21
Nov
2014

There are big bets being placed each way on the future of coal

by Tony Wood


Published by The Australian Financial Review, Friday 21 November

Tony Abbott is half right. Coal has been good for Australia and for humanity. Since the early 19th century, energy from burning fossil fuels has enabled humans to break the bonds imposed by the muscles of man and beast. Even today, coal still looks like the best bet for the many millions of people who simply do not have access to the affordable energy that underpins our economic prosperity.

Yet the mining and burning of coal has caused much pollution and many premature deaths over the past couple of centuries. Above all, the ongoing burning of fossil fuels is incompatible with reining in climate change. We are stuck.

The latest forecast to 2040 by the International Energy Agency indicates that while growth in energy consumption in much of Europe, North America, Japan and Korea will be flat, consumption will rise in other places, including the rest of Asia. The forecasts show global coal demand will grow by 15 per cent, although two-thirds of that growth will occur over the next 10 years.

Growth in coal use is slowing, but from a historically high base. Global coal use between 2000 and 2010 grew by more than 50 per cent, nearly as much as aggregate growth from all other energy sources. The main cause was the extraordinary growth in Chinese consumption over the first decade of this century. On these figures, the coal supertanker still has lots of momentum.

Yet coal now presents a huge challenge to our society and economy. Burning coal to deliver reliable and affordable electricity has been achieved at a cost that we have not recognised financially. Markets are not good at recognising environmental costs. The result is a large and growing subsidy from future generations to our own.

In the past two weeks we have seen some significant and sometimes conflicting announcements. The historic deal reached by the leaders of China and the US to reduce their carbon emissions throws down a gauntlet to the rest of the world. Yet at the same time, the free trade deal between these countries will lift the recently imposed import restriction on non-coking coal after two years. India will grow as a major coal consumer. The Queensland government will bankroll infrastructure for big coalmines in the Galilee Basin. Big bets are being placed in both directions.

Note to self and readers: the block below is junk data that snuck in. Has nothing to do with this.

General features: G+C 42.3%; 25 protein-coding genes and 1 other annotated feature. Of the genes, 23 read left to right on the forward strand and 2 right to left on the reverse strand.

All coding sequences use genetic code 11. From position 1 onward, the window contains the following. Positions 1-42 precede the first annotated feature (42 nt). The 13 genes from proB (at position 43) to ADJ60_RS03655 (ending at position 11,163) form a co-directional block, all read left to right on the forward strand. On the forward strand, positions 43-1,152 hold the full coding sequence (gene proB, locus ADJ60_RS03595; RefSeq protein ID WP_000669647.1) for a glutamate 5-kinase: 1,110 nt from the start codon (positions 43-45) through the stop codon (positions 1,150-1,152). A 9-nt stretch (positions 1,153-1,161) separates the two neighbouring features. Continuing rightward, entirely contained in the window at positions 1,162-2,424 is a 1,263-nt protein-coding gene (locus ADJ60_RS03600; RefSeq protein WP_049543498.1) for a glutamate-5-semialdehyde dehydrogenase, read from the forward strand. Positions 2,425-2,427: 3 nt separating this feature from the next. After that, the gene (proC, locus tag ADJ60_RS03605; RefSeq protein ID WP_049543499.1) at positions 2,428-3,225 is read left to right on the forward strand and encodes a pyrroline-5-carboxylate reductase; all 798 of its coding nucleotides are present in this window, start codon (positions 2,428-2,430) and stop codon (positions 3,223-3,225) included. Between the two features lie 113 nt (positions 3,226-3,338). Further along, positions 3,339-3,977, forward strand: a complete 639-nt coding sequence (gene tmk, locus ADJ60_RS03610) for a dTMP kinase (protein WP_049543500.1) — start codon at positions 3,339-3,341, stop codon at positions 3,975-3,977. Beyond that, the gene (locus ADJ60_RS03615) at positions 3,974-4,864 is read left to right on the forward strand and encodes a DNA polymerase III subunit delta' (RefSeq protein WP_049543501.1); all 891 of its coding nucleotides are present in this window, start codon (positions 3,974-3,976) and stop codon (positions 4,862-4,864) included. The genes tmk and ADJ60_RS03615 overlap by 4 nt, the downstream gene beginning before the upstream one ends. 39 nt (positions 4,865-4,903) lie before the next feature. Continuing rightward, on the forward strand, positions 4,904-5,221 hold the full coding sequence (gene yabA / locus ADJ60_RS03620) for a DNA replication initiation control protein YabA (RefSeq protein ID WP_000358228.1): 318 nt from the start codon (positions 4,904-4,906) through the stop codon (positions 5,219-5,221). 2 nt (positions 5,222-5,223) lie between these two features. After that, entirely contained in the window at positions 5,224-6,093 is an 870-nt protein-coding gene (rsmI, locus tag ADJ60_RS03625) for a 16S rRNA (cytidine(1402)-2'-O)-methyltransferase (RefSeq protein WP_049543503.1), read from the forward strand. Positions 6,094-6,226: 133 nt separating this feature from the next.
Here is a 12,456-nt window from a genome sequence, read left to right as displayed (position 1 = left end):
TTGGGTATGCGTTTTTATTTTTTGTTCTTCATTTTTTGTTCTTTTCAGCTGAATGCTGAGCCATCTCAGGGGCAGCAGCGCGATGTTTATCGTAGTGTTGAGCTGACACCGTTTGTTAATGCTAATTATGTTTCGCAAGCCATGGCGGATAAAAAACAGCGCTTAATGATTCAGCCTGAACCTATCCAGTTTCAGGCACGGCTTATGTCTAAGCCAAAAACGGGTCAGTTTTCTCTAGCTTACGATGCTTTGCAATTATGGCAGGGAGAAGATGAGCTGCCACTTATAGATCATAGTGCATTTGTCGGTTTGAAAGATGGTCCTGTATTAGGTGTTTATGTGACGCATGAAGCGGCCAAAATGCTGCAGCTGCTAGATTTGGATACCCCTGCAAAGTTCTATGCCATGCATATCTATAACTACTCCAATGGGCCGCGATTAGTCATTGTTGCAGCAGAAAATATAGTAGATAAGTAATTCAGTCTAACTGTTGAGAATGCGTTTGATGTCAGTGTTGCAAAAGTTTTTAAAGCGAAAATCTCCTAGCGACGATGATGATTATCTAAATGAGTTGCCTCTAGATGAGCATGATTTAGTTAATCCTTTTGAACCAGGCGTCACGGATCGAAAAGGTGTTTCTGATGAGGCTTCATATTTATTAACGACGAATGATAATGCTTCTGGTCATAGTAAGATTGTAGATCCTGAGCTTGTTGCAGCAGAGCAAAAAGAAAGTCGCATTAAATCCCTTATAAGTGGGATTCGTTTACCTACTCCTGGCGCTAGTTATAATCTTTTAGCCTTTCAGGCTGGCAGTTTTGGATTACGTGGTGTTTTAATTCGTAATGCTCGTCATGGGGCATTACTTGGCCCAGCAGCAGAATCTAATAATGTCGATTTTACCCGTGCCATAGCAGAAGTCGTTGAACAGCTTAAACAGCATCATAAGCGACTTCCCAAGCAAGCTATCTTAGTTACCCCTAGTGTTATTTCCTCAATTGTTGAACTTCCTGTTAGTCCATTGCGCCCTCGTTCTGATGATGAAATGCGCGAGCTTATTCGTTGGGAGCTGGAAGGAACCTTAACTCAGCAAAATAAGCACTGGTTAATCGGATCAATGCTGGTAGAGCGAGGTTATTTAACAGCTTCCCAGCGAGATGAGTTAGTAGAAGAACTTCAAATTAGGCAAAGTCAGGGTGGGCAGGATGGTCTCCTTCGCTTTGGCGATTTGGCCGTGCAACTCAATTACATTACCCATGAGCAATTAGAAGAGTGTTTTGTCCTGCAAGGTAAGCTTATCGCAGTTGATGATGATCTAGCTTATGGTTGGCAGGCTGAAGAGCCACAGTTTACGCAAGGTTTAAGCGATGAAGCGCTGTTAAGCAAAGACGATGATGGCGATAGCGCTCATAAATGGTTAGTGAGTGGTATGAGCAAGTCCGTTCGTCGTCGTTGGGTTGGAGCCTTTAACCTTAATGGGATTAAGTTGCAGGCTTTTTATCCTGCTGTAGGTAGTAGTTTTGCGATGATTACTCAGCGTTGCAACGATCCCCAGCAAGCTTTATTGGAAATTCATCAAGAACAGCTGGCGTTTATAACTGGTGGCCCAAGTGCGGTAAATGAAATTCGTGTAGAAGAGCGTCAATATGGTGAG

Governments are not about to abandon coal, and they will be urged on by large resource-based vested interests. Yet the conundrum remains. Based on the best scientific advice, the world’s governments have committed to limiting the long-term global average temperature increase to 2 degrees centigrade. Even the scaled-back forecasts of the IEA for growth in coal demand are incompatible with meeting that objective.

How can we deny the world’s poorest people access to the low-cost energy that fuelled our own economic prosperity? Surely coal must continue to be a major energy source for many decades? Yet how can we sentence the global community to the results of unmitigated climate change?

For now there is only one way to resolve the impasse. In the words of a 2007 report co-authored by Ernest Moniz, the current US Secretary of Energy: “Carbon capture and storage (CCS) is the critical enabling technology that would reduce CO2 emissions significantly while allowing coal to meet the world’s pressing energy needs.”

There are many strong arguments raised against CCS. It is unproven, too expensive, and simply delays the inevitable transition from fossil fuel combustion. Its supporters argue that it will be no more expensive than solar or offshore wind-power. Yet development of CCS at the scale needed to prevent runaway climate change is daunting and progress is excruciatingly slow. The first integrated CCS project on a power station was unveiled only a few weeks ago in Canada.It is simply unclear which side of the argument will prevail. The problem is that, like all low-emission technologies, CCS needs government support and clear long-term climate change policy direction, and that exists nowhere. In many countries, including Australia, the fossil-fuel industry has raised the loudest voices against the introduction of emissions constraints. It is therefore encouraging that the heads of both BHP Billiton and Rio Tinto made positive responses to the China-US announcement. Both companies have also pointed to the need for clear direction on climate policy and the role that CCS can play in a low-carbon future.

The logic should be clear and inescapable. There is no long-term future for coal without CCS, yet there will be no CCS without a strong price on carbon. When the coal industry itself embraces this reality, then we might be at the beginning of a real journey towards a sustainable energy future in which the conundrum of coal is finally resolved.